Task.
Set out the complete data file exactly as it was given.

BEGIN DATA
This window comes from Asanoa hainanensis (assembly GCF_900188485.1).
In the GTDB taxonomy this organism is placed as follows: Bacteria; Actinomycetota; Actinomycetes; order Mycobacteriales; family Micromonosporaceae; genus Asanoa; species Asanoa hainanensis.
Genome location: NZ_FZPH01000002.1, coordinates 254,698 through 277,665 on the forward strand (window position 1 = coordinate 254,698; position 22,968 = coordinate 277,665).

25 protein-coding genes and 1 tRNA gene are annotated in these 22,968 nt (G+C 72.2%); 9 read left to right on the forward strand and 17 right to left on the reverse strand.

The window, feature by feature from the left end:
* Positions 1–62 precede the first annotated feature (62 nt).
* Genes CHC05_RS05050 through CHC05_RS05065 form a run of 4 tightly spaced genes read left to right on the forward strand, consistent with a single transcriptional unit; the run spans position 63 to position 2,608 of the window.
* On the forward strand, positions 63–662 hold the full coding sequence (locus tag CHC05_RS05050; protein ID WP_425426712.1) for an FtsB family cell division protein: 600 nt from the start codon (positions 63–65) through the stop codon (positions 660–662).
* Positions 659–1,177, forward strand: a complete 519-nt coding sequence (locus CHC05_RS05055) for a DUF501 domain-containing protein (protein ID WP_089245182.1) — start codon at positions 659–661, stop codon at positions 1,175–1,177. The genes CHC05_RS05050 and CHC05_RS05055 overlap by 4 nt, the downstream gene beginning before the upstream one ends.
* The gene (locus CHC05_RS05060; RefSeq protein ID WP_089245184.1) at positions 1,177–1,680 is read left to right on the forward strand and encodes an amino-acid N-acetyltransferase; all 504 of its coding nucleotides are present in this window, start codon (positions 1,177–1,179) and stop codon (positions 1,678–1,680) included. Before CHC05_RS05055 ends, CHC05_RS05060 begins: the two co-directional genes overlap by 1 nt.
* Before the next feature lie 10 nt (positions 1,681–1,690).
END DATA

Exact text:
This window comes from Asanoa hainanensis (assembly GCF_900188485.1).
In the GTDB taxonomy this organism is placed as follows: Bacteria; Actinomycetota; Actinomycetes; order Mycobacteriales; family Micromonosporaceae; genus Asanoa; species Asanoa hainanensis.
Genome location: NZ_FZPH01000002.1, coordinates 254,698 through 277,665 on the forward strand (window position 1 = coordinate 254,698; position 22,968 = coordinate 277,665).

25 protein-coding genes and 1 tRNA gene are annotated in these 22,968 nt (G+C 72.2%); 9 read left to right on the forward strand and 17 right to left on the reverse strand.

The window, feature by feature from the left end:
* Positions 1–62 precede the first annotated feature (62 nt).
* Genes CHC05_RS05050 through CHC05_RS05065 form a run of 4 tightly spaced genes read left to right on the forward strand, consistent with a single transcriptional unit; the run spans position 63 to position 2,608 of the window.
* On the forward strand, positions 63–662 hold the full coding sequence (locus tag CHC05_RS05050; protein ID WP_425426712.1) for an FtsB family cell division protein: 600 nt from the start codon (positions 63–65) through the stop codon (positions 660–662).
* Positions 659–1,177, forward strand: a complete 519-nt coding sequence (locus CHC05_RS05055) for a DUF501 domain-containing protein (protein ID WP_089245182.1) — start codon at positions 659–661, stop codon at positions 1,175–1,177. The genes CHC05_RS05050 and CHC05_RS05055 overlap by 4 nt, the downstream gene beginning before the upstream one ends.
* The gene (locus CHC05_RS05060; RefSeq protein ID WP_089245184.1) at positions 1,177–1,680 is read left to right on the forward strand and encodes an amino-acid N-acetyltransferase; all 504 of its coding nucleotides are present in this window, start codon (positions 1,177–1,179) and stop codon (positions 1,678–1,680) included. Before CHC05_RS05055 ends, CHC05_RS05060 begins: the two co-directional genes overlap by 1 nt.
* Before the next feature lie 10 nt (positions 1,681–1,690).